There is a bigness to the Kansas prairie that I can’t experience here at home, even in the longest and widest cornfield I can find. It is an uninterrupted openness where even a solitary fence post or rock wall, a narrow dirt road or a single tree, stands out against the sky to make its presence known and the horizon marked. The prairie, as Conrad Richter called it, is “a sea of grass.”
We discovered that, and much more — my hiking mate and I — a few weeks ago when we took most of a day to explore a tiny portion of the nearly 11,000 acre Tallgrass Prairie National Preserve, located just north of Strong City, Kansas.
Had I not been overconfident in my own mental road mapping skills, consulted our atlas and turned west out of Emporia — where we had spent the night — onto U.S. Highway 50, we would have been at the Preserve earlier than we were that day. Instead, I ventured onto Interstate 35, the toll road known as the Kansas Turnpike, and drove 30 miles or so to the southwest toward Wichita before we could exit and head north toward our intended destination.
It proved to be a fortuitous mistake, however; wonderful two-lane Kansas 177, took us from Matfield Green to Cottonwood Falls to Strong City on a beautiful drive through endless grassy pastures and the stone outcroppings of the rolling Flint Hills. Along the way, we enjoyed as many rock walls as we had seen on our last trip to New England, a pair of friendly horses that came to the roadside fence to visit a while, and a mostly two-toned landscape painting of green and blue, broken only by the black herds of cattle as they gathered in the countless stock pools to escape the building heat and the ever-present plagues of flies.
It was already a toasty 90 degrees—the early afternoon sun high in the sky—by the time we pulled into the Preserve’s parking lot. After a change into hiking boots—for rattlesnakes aren’t uncommon along the prairie’s paths—we visited the cool visitor’s center operated by the National Park Service, which shares responsibilities for the property with the Land Conservancy.
Legislation introduced in 1991 eventually created the Preserve, which is maintained in a unique private/public partnership that grew out of the one-time Spring Hill Ranch, first fenced by cattleman Stephen Jones in 1878. The home Jones built in 1881—a massive five-story limestone Second Empire beauty—sits alongside a huge barn near the Center, and those, and every inch of the seemingly-endless property are now open to the public at no charge; I highly recommend a tour of the house, from its spring room (fed by fresh water from the hill directly to the west and two floors below the back entrance) to the ornate top-floor bedrooms.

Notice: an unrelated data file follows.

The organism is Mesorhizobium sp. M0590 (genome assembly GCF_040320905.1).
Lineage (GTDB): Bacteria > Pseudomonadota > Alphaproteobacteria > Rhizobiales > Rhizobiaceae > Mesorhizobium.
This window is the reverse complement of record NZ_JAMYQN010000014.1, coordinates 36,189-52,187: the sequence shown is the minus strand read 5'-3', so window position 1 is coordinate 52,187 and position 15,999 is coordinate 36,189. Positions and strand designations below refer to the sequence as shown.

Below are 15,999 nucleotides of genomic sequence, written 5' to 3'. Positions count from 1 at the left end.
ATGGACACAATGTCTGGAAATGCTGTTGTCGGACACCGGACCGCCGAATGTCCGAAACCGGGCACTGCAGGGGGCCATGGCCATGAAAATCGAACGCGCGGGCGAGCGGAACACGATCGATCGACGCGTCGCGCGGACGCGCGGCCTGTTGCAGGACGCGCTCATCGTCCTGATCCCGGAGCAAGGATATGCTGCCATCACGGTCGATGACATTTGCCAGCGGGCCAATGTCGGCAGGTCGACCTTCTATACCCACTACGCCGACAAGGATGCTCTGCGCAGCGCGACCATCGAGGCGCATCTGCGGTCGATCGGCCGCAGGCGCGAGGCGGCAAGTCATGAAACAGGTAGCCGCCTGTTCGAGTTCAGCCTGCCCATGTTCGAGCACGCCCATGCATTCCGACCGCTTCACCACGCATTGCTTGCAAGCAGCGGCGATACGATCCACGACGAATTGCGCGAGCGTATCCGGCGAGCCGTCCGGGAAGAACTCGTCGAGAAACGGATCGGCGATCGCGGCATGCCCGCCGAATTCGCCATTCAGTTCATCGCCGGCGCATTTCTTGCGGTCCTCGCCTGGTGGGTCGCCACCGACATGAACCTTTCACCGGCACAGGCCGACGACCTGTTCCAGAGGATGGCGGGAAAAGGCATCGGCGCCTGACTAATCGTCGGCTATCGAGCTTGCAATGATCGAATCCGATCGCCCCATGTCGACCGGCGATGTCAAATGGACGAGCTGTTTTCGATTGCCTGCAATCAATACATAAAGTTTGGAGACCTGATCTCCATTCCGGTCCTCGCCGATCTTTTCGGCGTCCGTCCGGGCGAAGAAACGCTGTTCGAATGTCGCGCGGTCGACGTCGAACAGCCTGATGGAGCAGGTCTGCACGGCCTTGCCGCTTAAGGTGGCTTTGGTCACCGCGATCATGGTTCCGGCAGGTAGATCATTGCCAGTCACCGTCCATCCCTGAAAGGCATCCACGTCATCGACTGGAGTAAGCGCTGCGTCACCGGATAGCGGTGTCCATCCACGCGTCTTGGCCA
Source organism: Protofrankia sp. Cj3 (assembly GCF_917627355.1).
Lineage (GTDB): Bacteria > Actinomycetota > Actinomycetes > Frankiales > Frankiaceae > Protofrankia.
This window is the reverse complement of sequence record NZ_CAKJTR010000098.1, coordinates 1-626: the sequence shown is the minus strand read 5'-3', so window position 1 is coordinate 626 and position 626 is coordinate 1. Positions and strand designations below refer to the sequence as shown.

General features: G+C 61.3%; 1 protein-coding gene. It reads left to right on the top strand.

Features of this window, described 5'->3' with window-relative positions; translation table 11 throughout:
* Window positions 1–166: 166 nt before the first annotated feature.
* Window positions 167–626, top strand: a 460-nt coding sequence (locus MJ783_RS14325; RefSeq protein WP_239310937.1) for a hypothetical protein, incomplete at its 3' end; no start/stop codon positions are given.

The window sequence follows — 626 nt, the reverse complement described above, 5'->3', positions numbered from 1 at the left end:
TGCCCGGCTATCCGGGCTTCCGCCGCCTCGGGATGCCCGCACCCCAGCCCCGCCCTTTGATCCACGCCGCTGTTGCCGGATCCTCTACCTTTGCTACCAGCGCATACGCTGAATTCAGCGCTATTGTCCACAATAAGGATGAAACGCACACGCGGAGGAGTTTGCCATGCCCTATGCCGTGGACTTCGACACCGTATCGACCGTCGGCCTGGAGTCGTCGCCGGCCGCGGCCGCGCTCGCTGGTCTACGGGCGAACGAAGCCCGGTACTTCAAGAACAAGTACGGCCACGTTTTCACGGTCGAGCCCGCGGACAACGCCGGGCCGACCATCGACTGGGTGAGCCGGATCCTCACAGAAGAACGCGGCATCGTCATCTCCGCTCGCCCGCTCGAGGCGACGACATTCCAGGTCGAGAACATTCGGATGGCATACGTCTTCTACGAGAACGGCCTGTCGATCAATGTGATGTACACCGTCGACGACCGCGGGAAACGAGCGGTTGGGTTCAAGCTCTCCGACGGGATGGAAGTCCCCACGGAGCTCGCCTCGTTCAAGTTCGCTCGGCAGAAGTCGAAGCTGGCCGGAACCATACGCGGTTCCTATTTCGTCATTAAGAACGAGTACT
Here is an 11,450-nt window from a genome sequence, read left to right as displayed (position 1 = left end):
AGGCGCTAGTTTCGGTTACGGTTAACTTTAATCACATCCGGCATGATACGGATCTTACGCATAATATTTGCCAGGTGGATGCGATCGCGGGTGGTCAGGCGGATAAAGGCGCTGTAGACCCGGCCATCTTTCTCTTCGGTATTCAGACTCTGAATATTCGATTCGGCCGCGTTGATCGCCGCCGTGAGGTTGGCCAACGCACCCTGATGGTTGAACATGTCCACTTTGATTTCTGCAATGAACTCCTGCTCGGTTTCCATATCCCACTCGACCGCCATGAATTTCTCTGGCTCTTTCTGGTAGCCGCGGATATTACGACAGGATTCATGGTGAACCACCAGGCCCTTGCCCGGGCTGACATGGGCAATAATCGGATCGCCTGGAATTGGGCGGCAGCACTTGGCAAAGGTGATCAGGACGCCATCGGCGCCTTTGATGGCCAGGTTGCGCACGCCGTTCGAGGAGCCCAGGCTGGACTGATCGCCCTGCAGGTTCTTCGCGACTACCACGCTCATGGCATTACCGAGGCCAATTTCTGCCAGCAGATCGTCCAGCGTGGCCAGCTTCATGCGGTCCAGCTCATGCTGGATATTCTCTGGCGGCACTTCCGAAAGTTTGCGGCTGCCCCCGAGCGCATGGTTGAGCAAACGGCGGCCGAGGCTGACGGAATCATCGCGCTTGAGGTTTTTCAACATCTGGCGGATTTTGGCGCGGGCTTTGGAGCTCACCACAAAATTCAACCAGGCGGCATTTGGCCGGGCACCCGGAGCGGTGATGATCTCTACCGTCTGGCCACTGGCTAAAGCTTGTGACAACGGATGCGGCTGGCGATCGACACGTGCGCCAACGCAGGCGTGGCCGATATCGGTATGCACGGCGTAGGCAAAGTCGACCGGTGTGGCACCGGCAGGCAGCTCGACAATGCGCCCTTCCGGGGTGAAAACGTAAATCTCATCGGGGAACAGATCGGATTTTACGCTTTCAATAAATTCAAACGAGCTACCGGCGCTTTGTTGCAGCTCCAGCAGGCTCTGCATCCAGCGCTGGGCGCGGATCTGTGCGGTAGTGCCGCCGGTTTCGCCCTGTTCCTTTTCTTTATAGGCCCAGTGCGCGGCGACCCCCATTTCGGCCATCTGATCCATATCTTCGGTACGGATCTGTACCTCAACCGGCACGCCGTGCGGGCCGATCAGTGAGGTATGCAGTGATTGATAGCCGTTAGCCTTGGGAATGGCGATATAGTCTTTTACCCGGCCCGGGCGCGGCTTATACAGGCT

Jones sold the ranch in 1888, and through several owners, including neighbor Barney Lantry, it first grew to 13,000 acres, and was then subdivided into smaller sections. The huge property was reunited under George Davis in 1935 and by 1955 was called the Z-Bar Ranch and placed in a trust. Public interest in the land grew, and after overtures from the National Audubon Society waned, and a movement for the preservation of the Lower Fox School (established on property donated by Jones in 1884) prospered, the prairie was eventually named a National Historic Landmark. Not long afterward, the Preserve—originally the traditional land of the Kaw, Pawnee, Osage, and Wichita peoples—was born.
I knew I wanted to see the old schoolhouse and photograph birds before I ever got there that day, but a cheerful and informative NPS guide spotted my camera and told me that above all the other paths on the Preserve, I’d want to walk the two-mile Southwind Nature Trail. After all, she said, the longer trails that combined to encircle the big Windmill Pasture would probably not offer us even a distant view of the always-popular bison herds, which hunker down in the summer as the heat builds. The heat was, indeed, building; by the time we walked out onto the trail, deceptively first hidden in a grove of trees, it was nearing the day’s high of 96 degrees.